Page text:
If you’re interested in the history of comics and you’re anywhere near Glasgow between now and mid-July, you could probably do a lot worse than head for the Hunterian Art Gallery to check out the Comic Invention exhibition.
Comic Invention spans centuries and genres to take an enigmatic look at how we tell stories with pictures. Works by Lichtenstein, Warhol, Picasso and Rembrandt sit alongside medieval manuscripts and Renaissance riches, graphical treasures from ancient Egypt, satirical hipsters from the 18th century, Turner Prizers and an extensive selection from one of the finest modern day comic artists in Frank Quitely – including previously unseen original artwork for Batman, New X-Men and All Star Superman.
As well as casting an eye at the development of graphic narrative more generally, the exhibition also highlights an overlooked work with local resonance that has a claim to be the world’s oldest comic: The Glasgow Looking Glass, which was first published in 1825 – sixteen years before Punch and ten years before M. Jabot by Rodolphe Töpffer, the Swiss schoolmaster held by many historians to have invented ‘comics’ as we currently understand them.
(Jabot’s manuscript and other related works, generously lent from the Kunzle Collection in Los Angeles, are on show for the first time ever.)
The exhibition also features a wealth of key manuscripts and printed works from University of Glasgow’s Special Collections and the Bibliothèque de Genève (Switzerland), some of which are on show in the UK for the first time.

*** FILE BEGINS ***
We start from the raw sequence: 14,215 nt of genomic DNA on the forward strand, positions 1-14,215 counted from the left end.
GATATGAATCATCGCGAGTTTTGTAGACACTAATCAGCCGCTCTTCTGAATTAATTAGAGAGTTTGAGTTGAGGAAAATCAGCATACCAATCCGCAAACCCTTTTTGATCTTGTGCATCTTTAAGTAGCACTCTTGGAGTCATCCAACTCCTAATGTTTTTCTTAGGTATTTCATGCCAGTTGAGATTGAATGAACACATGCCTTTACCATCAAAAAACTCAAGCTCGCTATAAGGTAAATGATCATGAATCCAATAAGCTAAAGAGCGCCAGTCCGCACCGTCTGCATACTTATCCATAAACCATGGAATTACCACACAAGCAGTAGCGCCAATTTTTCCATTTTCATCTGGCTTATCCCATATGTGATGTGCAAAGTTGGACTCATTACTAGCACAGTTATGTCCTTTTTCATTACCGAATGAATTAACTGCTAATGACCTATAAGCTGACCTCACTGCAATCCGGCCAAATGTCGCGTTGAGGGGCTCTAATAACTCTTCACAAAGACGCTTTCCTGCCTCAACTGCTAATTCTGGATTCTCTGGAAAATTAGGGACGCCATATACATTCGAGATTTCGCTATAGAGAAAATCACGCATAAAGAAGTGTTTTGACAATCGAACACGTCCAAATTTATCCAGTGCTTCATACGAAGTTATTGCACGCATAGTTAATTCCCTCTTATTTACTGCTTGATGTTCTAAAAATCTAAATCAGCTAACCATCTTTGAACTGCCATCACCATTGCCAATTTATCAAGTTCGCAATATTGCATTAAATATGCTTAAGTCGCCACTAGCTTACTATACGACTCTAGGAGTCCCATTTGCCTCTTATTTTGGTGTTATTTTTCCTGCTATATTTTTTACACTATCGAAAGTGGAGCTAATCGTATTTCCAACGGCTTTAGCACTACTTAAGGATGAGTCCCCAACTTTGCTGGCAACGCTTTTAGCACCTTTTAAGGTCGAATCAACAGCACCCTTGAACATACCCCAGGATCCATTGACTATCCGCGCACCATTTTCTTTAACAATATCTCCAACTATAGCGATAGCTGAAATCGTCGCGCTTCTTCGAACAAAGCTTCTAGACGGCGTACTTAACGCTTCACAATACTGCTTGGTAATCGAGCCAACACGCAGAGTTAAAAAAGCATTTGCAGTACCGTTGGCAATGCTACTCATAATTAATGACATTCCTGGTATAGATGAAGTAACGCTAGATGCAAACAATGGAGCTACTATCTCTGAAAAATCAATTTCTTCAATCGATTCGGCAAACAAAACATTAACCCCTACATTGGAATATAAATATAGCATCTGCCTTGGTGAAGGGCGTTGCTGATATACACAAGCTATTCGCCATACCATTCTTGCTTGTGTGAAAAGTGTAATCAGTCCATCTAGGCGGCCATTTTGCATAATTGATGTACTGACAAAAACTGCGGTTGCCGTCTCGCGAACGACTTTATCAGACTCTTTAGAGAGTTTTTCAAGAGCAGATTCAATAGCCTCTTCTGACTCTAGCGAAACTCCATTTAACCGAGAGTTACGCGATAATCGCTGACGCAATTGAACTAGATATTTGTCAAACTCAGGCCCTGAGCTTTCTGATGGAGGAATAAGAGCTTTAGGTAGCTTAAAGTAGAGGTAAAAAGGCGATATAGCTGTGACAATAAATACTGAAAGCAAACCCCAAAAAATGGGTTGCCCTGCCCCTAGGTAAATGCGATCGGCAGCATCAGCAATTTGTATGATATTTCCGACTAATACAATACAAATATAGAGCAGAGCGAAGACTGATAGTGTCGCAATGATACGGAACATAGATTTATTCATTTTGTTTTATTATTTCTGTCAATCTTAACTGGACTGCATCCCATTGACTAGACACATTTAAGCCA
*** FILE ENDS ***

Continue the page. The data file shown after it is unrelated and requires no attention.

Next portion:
To accompany Comic Invention, local publisher BHP Comics has produced a very handsome box set, containing five publications that expand upon various aspects of the exhibition.
These include an in-depth look at the academic quest to identify the “world’s first comic”; a facsimile edition of The Glasgow Looking Glass; and a survey of how comics and fine art have reflected each other down the years, from the implied narrative in a Rembrandt painting to the controversial appropriations of Roy Lichtenstein.
(And it’s probably worth noting here that the artist is doing an ‘In Conversation’ event at the gallery with journalist Gareth Vile on Friday 13th May. Details of that – and other events related to the exhibition, including curator talks, comics workshops and the Glasgow ComicCom – can be found here)
Comic Invention runs at the Hunterian Art Gallery, University of Glasgow, until July 17, 2016. You can find opening times and admission charges here.